Liu 1 Kenny Liu Professor Jenae Reese English 101 07/09/2013 Does watching TV make you smarter or a better TV watcher? Steven Johnson, an author and a columnist in New York Times, published an essay in New York Times called “Watching TV Makes You Smarter” in 2005. In the essay, he argued that watching TV could make the viewer smarter instead of being an idiot box. He made this statement because of “The Sleeper Curve”, which Johnson introduced this term in the essay. Because of Sleeper Curve, according to Johnson, TV viewers need to improve their skill to watch modern TV shows with multiple plot lines.
Advertising have gotten into mass media, delivering their messages into society. For example, there are a lot of advertisements on television to make the consumers curious about the products. Back in the 1920s needs to catch up with the Americans advertisements now because the adjustments has brain washed consumers more than before. 4. “The ideology of advertising in an ideology of efficacious answers.” To encourage consumers wants, needs and offer solutions to help them solve their problems.
Most of the time the prices are higher than the rest of the other companies for product, but Zappos offers their customers a different experience. Zappos is able to maximize profits in this market because this company figured out how to dominate with their morals they have created. Zappos focused on how to provide wowing services to online customers. This is a company that knows they have to constantly change and embrace it. Zappos owners wanted his company to be fun and weird, making sure to stay adventurous with an open mind.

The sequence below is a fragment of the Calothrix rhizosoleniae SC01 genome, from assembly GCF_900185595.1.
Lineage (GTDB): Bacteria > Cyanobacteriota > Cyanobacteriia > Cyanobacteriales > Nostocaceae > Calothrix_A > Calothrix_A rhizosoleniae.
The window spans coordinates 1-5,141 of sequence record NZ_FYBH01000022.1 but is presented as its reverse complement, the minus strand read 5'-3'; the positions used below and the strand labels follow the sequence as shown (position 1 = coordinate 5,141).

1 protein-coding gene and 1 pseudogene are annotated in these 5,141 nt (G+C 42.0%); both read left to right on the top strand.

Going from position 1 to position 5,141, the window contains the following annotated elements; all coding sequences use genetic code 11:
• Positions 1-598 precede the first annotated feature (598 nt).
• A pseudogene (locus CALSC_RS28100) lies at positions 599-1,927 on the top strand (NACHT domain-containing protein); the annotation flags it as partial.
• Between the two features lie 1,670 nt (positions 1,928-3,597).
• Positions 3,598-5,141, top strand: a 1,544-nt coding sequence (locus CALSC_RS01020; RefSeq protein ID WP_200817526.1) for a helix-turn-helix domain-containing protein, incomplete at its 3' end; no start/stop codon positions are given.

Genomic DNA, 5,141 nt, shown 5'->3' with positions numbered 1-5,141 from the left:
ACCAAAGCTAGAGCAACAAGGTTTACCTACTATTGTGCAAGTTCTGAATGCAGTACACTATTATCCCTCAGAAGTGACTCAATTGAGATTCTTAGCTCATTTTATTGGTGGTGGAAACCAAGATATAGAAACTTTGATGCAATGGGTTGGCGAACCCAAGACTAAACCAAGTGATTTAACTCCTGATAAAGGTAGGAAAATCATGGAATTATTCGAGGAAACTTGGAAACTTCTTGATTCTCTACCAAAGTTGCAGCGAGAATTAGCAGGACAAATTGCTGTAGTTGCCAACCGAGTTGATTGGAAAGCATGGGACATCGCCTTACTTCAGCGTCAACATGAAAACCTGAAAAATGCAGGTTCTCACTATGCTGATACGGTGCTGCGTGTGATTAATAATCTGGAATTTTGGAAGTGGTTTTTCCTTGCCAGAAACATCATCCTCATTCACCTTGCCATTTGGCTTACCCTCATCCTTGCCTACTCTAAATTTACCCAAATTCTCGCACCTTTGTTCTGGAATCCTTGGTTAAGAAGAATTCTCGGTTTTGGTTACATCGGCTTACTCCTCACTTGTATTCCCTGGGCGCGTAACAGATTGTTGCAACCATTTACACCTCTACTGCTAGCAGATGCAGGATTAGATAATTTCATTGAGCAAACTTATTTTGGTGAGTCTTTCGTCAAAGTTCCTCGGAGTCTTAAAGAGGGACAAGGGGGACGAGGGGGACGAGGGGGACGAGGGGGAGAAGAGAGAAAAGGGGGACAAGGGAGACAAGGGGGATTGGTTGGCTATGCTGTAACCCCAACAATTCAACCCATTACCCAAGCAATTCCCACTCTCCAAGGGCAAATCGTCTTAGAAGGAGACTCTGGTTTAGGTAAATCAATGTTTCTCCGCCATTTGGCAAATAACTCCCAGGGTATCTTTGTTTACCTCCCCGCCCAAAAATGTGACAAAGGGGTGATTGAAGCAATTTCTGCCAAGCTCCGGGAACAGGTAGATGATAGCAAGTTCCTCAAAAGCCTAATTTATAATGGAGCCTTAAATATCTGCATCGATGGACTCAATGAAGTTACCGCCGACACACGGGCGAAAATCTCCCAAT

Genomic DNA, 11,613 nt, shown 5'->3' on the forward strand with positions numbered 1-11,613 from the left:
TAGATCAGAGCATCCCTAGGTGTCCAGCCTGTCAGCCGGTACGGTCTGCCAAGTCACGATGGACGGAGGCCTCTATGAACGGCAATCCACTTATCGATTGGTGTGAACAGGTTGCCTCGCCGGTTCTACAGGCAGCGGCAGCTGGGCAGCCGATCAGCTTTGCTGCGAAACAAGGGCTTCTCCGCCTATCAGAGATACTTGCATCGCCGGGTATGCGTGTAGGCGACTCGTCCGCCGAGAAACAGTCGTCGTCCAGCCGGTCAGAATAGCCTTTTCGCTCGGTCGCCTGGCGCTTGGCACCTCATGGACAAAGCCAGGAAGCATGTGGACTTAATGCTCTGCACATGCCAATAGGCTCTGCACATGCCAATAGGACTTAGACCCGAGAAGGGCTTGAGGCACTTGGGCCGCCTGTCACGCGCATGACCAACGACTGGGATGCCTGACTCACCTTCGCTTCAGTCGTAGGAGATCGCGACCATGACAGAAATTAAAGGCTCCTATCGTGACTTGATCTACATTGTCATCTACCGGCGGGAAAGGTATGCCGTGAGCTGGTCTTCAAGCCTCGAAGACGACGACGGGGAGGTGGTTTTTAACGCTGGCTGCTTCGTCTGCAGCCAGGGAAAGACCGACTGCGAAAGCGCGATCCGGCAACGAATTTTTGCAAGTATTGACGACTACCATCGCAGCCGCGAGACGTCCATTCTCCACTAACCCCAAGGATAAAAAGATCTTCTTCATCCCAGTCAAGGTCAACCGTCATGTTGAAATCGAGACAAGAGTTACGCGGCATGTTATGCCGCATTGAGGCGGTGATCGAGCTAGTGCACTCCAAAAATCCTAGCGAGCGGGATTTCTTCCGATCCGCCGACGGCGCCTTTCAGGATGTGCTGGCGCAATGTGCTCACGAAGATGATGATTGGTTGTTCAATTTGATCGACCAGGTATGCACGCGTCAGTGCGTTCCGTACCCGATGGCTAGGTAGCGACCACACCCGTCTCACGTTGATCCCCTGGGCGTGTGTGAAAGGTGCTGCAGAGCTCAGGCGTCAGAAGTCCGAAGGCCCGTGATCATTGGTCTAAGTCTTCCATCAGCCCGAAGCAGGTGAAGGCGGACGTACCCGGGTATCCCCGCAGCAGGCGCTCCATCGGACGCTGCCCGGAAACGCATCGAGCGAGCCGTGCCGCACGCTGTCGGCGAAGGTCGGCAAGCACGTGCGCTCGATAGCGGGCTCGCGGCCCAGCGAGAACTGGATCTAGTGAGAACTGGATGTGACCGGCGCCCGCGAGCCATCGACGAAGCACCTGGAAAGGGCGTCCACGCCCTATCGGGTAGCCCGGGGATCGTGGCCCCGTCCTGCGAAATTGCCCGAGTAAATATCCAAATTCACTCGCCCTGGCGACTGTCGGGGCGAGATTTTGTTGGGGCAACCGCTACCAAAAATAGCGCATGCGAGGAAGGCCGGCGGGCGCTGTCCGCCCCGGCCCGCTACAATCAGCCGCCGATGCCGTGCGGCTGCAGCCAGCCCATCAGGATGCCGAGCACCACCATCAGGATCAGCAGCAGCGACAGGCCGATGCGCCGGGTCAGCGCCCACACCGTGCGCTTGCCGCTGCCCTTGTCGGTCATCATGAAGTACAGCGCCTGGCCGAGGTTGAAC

Alexa Forbes Period 4 Ms. K <3 Technology and the Affects in American Society In American society today, there seems to be a conflict about whether technology, including T.V. and the internet, has a positive or negative effect on people. In her article, “What’s the Matter with Kids Today?” Amy Goldwasser claims that the internet has changed society for the better. Additionally, in the article “Watching T.V Makes You Smarter,” by Steven Johnson, he asserts that watching television can intellectually stimulate a person’s mind. Both authors address the emotional health effects of society from T.V.
The use of political campaign through television has been around for quite a while. Broadcasting politics on television allows the elections to be more accessible to a larger amount of viewers. Although politics through media was meant to be positive, the true purpose of it was quickly overcome by a concern about image rather than the issues at hand. Television has allowed presidential candidates to not only win votes through ideas and addressing issues, but also through creating an image for themselves that would appeal to the public. Initially, the use of media to relay news was a good idea: Television has “restored” the nations “feeling of direct contact”, “the people have once more become the nation” (Source A).